keep it up
Process Heating Company performed tests over a three-week period on a well-insulated, 20,000-gallon AC storage tank holding product at 340oF at a 500-TPH drum mix plant.
Electrify Your Plant’s Heat Efficiency With the costs of doing business on the rise and energy in flux, an asphalt producer should consider any measure he can take to improve the bottom line. The method and efficiency of a plant’s heat—for asphalt and hot oil— are areas that often are overlooked. But energy costs contribute significantly to the operating costs of an HMA plant, and fuel choices can impact producers in more ways than just cost. Operators often choose a method of heat based on current energy prices, but the cost of natural gas, LP gas, fuel oils and electricity have all fluctuated over the years. Just seven
16 // January 2016
years ago, electricity was far cheaper to use as an energy source for heat than other fossil fuels. Today, natural gas is less expensive. Given the volatility of these variables, how can a producer make the best energy choice for heating asphalt cement (AC) and hot oil? When choosing an AC heating method, it’s important to look at the entire picture. Costper-unit of energy to heat AC and emulsions is certainly part of the puzzle, but it is not the only cost. Also important is the heater’s thermal efficiency. According to Heatec Inc.’s Technical Paper T-140, “Heating and Storing Asphalt at HMA Plants,” a small difference in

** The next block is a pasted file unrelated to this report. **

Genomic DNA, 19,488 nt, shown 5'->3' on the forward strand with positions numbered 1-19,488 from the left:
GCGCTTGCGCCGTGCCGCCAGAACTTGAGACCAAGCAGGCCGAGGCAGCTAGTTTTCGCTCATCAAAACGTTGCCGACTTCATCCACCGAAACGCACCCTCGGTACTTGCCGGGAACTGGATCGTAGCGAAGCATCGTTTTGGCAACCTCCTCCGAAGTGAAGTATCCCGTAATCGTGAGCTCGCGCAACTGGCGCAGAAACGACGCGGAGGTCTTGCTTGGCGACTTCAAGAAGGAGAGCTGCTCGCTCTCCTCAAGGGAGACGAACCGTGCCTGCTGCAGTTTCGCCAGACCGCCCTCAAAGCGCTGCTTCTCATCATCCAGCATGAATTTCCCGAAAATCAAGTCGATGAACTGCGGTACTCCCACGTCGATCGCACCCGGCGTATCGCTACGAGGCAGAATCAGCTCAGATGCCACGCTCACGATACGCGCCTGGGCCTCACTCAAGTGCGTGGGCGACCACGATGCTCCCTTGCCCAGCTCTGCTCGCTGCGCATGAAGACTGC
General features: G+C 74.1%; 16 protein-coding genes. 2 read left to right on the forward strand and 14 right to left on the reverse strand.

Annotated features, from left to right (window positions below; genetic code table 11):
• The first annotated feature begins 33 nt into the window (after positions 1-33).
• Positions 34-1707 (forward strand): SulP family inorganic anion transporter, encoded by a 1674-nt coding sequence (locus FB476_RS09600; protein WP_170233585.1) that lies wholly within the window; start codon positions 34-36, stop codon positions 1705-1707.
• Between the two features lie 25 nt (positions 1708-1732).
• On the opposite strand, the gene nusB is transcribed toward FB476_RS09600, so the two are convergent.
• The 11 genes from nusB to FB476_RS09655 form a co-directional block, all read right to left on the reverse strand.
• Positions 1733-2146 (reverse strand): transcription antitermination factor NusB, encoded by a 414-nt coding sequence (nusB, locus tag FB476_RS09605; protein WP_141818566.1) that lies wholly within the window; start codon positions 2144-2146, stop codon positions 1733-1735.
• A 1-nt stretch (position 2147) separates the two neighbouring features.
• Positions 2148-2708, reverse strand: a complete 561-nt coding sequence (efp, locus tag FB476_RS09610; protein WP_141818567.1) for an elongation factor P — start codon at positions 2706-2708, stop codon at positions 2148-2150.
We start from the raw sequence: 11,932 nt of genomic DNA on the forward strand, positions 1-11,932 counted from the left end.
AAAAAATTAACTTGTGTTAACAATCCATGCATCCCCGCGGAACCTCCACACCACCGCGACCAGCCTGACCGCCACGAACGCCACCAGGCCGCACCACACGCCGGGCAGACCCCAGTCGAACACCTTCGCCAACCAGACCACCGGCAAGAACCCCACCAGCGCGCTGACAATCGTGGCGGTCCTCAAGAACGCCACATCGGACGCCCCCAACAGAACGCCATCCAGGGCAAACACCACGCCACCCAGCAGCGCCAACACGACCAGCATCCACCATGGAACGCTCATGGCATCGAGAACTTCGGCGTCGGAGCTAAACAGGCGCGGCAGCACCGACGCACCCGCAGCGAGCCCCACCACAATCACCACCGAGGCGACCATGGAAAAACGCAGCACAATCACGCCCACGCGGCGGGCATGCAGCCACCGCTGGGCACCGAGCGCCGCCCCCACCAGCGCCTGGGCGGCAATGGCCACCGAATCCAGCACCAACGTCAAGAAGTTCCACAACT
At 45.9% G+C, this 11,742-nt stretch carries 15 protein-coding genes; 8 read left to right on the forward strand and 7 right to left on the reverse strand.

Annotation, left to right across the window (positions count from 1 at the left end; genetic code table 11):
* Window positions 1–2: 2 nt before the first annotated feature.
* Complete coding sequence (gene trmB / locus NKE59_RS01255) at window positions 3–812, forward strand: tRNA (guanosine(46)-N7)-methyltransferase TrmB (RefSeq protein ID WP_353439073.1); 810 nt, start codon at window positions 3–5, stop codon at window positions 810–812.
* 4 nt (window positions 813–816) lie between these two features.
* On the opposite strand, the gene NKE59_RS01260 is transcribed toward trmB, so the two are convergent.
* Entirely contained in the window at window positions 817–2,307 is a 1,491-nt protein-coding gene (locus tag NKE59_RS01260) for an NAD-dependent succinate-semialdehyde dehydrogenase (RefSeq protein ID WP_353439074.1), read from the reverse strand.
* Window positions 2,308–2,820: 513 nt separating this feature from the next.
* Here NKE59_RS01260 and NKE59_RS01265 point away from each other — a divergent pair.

efficiency can make a big difference in how much fuel a heater burns over its lifetime. Most fossil-fuel-fired burners operate at 80 to 85 percent efficiency when new. This means 15 to 20 percent of the burner’s heat is wasted as exhaust. With age, the burner’s efficiency drops. Also, fuel-fired asphalt heaters are maintenance-intensive. If the proper maintenance and tuning are not conducted to keep the efficiency up, then the efficiency drops even more dramatically. In fact, by the time the burner is seven to eight years old, this efficiency can easily be at only 50 to 60 percent, meaning that up to 50 percent of the heat is wasted as exhaust.